LWSD Ep. 12 - The Stand (The book)

LWSD Ep. 15 - Classic Coke Stories (The 1994 Miniseries)

LWSD Ep. 90 - Palmers' Pick: THE STAND (The 2020 Miniseries)

"Streetfighting Van Damme (Twinkie's Mullet Theme)" by Graeme Revell - Fans of the 1993 action film Hard Target can easily picture Jean-Claude Van Damme's moistened mullet. When LWSD cast member (and founding "Cabin Kid") Twinkie grew his hair into a mullet, this became his hair's theme song.  


"Top Gun Anthem (Honor, Courage, and Commitment Theme)" by Harold Faltermeyer & Steve Stevens - Two of our regular guests—Pumps and Shamrock—are Veterans, and Moto took to playing this track when talk turned to their time in the Service.  


"Hearts On Fire (DD's Theme)" by John Cafferty - I think of DD as the patron saint of Long Walk Short Drink. A pal from Palmer's teaching days, DD has somewhere a list of all the movies, music, TV shows, books, video games, etc. referenced on the podcast—at least up to a certain point. I've only seen glimpses of it, but that seems to me a very daunting task. It is perhaps that passion for the show that inspired Moto to use this song from Rocky IV as DD's theme. 

Related Episode: LWSD Ep.30 - Full Cast, All Stars. (DD's first appearance on the podcast.)

"Way Down We Go" by Kaleo - This track from Icelandic rock band KALEO was Palmer’s pick for episode 17. Check out 1:11:25 in the show link below to hear the segment (which includes some delightful a capella singing). 

Related Episode: LWSD Ep. 17 - Mr. Jay and The One You Feed.


"Seagulls! (Stop It Now)" by Bad Lip Reading - From the Bad Lip Reading geniuses on YouTube, this irresistible song about Yoda’s unpleasant encounter with seagulls began as a part of the longer "THE EMPIRE STRIKES BACK: A Bad Lip Reading.” However, it is so catchy, that the song was segmented and released as a single. In episode 8a, we sing its praises from 1:03:58 - 1:06:53.


Related Episode: LWSD Ep. 18a - Listener Feedback.

"SexyBack (Ash's Theme)" by Justin Timberlake feat.Timbaland - This 2006 JT track became Moto’s go-to theme for Palmer’s wife, “Ash.”

"Big and Chunky (Moto's Theme)" by will.I.Am - Though his nickname is a nod to Ninja Warrior competitor Yamamoto Shingo (山本 進悟). Moto used this playful song from the animated film Madagascar: Escape 2 Africa (2008) as his own theme. That’s as Moto Moto the hippopotamus—a name so nice, “you say it double.”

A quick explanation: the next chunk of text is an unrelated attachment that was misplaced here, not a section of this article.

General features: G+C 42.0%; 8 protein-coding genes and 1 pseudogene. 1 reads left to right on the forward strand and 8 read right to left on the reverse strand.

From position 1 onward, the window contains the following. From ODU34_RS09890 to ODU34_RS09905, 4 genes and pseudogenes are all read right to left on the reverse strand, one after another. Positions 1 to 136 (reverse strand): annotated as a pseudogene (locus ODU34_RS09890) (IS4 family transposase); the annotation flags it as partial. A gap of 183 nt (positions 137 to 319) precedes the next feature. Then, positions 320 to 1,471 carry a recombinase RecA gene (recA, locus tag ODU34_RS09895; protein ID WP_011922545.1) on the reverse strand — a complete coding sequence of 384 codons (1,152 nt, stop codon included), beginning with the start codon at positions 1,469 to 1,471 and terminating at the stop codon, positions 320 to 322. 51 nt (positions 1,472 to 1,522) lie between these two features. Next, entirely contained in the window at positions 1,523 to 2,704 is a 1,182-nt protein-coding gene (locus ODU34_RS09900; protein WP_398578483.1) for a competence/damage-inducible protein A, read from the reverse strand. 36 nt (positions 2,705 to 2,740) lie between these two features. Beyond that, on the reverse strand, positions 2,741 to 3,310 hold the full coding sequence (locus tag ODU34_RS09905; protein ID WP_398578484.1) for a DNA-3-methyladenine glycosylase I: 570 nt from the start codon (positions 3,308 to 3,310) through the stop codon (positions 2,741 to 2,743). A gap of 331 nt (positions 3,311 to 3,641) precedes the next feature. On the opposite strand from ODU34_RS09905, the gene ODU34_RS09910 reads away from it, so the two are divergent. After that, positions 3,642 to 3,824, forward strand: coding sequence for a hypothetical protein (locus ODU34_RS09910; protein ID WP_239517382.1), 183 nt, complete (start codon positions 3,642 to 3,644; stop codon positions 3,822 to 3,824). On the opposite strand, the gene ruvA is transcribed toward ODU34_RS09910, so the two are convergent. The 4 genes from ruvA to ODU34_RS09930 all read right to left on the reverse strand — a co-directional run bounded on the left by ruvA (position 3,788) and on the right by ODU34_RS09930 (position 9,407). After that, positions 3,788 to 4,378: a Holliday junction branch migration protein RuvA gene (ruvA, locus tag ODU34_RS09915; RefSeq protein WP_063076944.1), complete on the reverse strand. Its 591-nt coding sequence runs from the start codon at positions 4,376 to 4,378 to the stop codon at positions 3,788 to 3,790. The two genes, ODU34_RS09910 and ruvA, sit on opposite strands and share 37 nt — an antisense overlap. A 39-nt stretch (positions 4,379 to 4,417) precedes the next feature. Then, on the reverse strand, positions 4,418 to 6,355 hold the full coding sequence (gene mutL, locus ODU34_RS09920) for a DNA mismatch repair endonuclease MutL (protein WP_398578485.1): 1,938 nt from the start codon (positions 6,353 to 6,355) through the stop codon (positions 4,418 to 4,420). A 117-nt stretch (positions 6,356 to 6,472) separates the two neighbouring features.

"Zeta Jones" by Pale Ryda - The iconic and impossibly sexy shot of Catherine Zeta-Jones dipping beneath the lasers in Entrapment came up in the very first episode of Long Wong Short Drink, as Palmer led us through his favorite year in films: 1999. This track, incorporating the Workaholics refrain, was recorded at 1AM in a bathroom on an iPhone 4 using GarageBand in 2012.


"Middle Fingers" by MISSIO - This defiant anthem from the Austin, Texas-based electronic alternative duo MISSO was among Palmer’s top “Pleasures” from 2017.

Related Episode: LWSD Ep. 38 - 2017 Picks.


"The Mark Has Been Made [Edit]" by Nine Inch Nails - Shamrock’s contribution to the Revenge Films episode was the 2004 Tony Scott film Man on Fire, which features six Nine Inch Nails tracks—including this one from The Fragile (1999).

Related Episode: LWSD Ep. 22 - Revenge Flicks: The Whole Bloody Show.


"The Dead Zone (Opening Titles)" by Michael Kamen - From episode 23 - 27 we took a book-club approach to Stephen King’s 1979 novel, The Dead Zone, culminating in a discussion of David Cronenberg’s 1983 film adaptation starring (OOOOH!!!) Christopher Walken—creepily scored by Michael Kamen.

Related Episode: LWSD Ep. 27 - The Dead Zone Wrap-Up.

"Burn [Edit]" by The Cure - Though I ended up talking way more about the James O’Barr book than the Brandon Lee movie, my pick for the Revenge Films episode was Alex Proyas’ The Crow (1994). Having seen that flick countless times, it was fun reconstructing an edit of this Cure song that matches the timing of the iconic scene in which the character first puts on “The Crow” makeup. 

Related Episode: LWSD Ep. 22 - Revenge Flicks: The Whole Bloody Show.